Posted by: Democratic Thinker | December 7, 2009

Americus No. 3

American Correspondence

Alexander Hamilton, writing as Americus, argues in a series of essays called The Warning, that the United States should stay out of the conflict between France and England—even to the extent of war with France should they continue their pressure towards the Americans.

The nation which can prefer disgrace to danger is prepared for a Master and deserves one.

The Warning.


February 21, 1797.

THE Paris accounts inform us, that France has lately exercised toward Genoa an act of atrocious oppression, which is an additional and striking indication of the domineering and predatory spirit by which she is governed. This little republic, whose territory scarcely extends beyond the walls of her metropolis, has been compelled, it seems, to ransom herself from the talons of France by a contribution of nearly a million of dollars, a large sum for her contracted resources. For this boon, “the French Government engages on its part to renounce all claims upon Genoa, to forget what has passed during the present war, and to forbear any future demands.”

It would appear from this, that France, to color the odious exaction, besides the pretence of misconduct toward her in the present war, has not disdained to resort to the stale and pitiful device of reviving some antiquated claim upon the country itself. In vain did the signal hazards encountered by Genoa to preserve her neutrality, in defiance of the host of enemies originally leagued against France,—in vain did the character and title of republic plead for a more generous treatment. The attractions of plunder predominated. The spirit of rapine, callous to the touch of justice, blind to the evidence of truth, deaf to the voice of entreaty, had marked out, and devoted the mark. There was no alternative but to compound or perish.

If it be even supposed, though this has never appeared, that at some period of the war Genoa may be chargeable with acts of questionable propriety in relation to France, it is manifest, that it ought to be attributed to the necessity of a situation which must have obliged her to temporize. A very small and feeble state, in the midst of so many great conflicting powers, parts of her territories occupied by armies which she was unable to oppose, it were a miracle, indeed, if her conduct in every particular will bear the test of rigorous scrutiny. But if at any time the pressure of circumstances may have occasioned some slight deviation, there is, nevertheless, full evidence of a constant solicitude on the part of Genoa to maintain, to the utmost of her ability, a sincere neutrality. It is impossible to forget the glorious stand which she at one time made against the imperious efforts of Great Britain to force her from her neutral position. The magnanimous and exemplary fortitude which she displayed on that occasion excited in this country universal admiration, and must have made a deep impression. ‘T is only to recollect that instance to be satisfied that the treatment which she has just experienced from France merits the indignant execration of mankind. Unfortunate Genoa! how little didst thou imagine that thou wert destined so soon to be compelled to purchase thy safety from the crushing weight of that hand which ought to have been the first to rise in thy defence!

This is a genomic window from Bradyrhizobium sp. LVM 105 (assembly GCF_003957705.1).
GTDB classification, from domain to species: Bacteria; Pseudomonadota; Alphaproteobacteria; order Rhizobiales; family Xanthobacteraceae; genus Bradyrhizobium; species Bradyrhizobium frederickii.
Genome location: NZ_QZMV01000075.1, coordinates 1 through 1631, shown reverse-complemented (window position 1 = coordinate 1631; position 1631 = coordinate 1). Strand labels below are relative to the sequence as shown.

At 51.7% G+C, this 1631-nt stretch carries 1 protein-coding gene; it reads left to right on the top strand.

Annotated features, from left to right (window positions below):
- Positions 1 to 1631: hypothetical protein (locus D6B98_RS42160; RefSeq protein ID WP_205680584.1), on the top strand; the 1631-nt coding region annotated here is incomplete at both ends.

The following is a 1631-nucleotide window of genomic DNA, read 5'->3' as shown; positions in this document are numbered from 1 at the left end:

How fruitful at the same time of instruction to us is this painful example! The most infatuated partisans of France cannot but see in it an unequivocal proof of the rapacious and vindictive policy which dictates her measures. All men must see in it, that the flagrant injuries which we are now suffering from her, proceed from a general plan of domination and plunder; from a disposition to prostrate nations at her feet; to trample upon their necks; to ravish from them whatever her avidity or convenience may think fit to dedicate to her own use.